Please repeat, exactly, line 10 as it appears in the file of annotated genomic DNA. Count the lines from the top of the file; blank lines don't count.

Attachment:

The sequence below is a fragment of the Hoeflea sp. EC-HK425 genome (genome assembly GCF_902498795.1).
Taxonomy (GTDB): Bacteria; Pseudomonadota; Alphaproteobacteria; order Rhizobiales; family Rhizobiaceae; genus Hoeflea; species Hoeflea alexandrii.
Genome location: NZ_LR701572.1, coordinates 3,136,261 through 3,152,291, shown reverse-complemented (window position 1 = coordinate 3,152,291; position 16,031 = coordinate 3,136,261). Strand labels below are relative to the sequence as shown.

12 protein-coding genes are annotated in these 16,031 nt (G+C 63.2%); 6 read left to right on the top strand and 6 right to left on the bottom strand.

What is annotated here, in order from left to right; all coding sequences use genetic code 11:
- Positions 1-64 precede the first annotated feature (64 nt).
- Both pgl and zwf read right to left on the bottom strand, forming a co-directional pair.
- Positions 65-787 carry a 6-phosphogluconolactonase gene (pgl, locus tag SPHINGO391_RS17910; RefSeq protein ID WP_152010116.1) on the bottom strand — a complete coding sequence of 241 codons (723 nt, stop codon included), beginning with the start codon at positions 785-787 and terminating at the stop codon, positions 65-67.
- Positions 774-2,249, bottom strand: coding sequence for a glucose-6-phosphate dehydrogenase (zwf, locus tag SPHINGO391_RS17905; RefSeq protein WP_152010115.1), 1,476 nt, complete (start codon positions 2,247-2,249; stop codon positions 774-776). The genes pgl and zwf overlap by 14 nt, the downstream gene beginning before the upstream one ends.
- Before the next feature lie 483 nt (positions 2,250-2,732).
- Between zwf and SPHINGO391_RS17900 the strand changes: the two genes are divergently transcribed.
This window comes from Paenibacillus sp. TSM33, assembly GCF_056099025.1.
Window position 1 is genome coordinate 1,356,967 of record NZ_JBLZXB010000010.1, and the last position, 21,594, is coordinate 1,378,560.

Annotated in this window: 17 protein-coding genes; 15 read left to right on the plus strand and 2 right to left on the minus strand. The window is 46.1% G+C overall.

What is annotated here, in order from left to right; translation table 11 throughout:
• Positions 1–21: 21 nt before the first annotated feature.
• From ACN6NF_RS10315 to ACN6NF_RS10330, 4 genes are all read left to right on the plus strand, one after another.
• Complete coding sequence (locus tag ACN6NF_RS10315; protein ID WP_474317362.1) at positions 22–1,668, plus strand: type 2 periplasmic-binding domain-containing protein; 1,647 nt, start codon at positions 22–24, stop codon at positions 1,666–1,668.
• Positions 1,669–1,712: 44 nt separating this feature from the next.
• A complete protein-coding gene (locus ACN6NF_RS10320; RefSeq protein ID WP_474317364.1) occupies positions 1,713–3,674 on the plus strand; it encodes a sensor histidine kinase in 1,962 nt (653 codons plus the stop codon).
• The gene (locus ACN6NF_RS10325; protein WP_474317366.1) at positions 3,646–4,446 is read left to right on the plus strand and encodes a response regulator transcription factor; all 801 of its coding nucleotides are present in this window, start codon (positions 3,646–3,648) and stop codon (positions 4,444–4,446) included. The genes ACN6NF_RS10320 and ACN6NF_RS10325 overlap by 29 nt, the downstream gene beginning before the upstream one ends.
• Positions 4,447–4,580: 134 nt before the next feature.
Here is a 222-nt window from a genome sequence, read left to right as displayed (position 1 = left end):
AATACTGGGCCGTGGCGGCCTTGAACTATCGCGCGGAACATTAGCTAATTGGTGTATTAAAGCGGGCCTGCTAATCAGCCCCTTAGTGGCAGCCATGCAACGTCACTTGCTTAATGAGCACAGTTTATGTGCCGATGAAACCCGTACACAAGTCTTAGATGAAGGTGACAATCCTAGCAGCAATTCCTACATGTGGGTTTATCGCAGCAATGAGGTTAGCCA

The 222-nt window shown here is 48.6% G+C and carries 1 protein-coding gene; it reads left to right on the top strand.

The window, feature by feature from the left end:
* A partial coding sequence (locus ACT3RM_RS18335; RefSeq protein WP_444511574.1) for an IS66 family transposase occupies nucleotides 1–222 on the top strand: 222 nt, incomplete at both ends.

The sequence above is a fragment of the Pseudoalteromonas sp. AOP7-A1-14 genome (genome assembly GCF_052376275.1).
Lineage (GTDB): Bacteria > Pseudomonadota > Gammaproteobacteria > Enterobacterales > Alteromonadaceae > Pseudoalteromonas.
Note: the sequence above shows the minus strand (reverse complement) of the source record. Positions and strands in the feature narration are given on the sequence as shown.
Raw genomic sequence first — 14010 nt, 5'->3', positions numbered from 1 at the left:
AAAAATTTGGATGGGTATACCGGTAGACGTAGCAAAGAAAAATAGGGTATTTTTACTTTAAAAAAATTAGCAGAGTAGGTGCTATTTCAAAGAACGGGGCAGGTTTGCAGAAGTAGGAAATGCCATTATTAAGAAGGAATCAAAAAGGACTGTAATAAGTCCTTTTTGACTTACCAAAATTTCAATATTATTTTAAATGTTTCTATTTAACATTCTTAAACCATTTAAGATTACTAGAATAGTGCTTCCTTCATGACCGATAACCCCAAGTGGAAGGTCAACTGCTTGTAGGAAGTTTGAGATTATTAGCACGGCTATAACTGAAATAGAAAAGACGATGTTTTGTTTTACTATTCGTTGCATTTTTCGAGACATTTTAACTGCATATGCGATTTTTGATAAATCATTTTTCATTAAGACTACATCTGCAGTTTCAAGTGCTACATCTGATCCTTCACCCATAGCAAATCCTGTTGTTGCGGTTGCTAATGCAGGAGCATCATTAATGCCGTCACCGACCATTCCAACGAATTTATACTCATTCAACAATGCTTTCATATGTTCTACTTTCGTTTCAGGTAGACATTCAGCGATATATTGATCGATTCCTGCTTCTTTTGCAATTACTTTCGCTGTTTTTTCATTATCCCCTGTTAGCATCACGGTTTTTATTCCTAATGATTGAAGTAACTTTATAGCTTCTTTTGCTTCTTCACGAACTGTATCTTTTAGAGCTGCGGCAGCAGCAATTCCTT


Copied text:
- Before the next feature lie 483 nt (positions 2,250-2,732).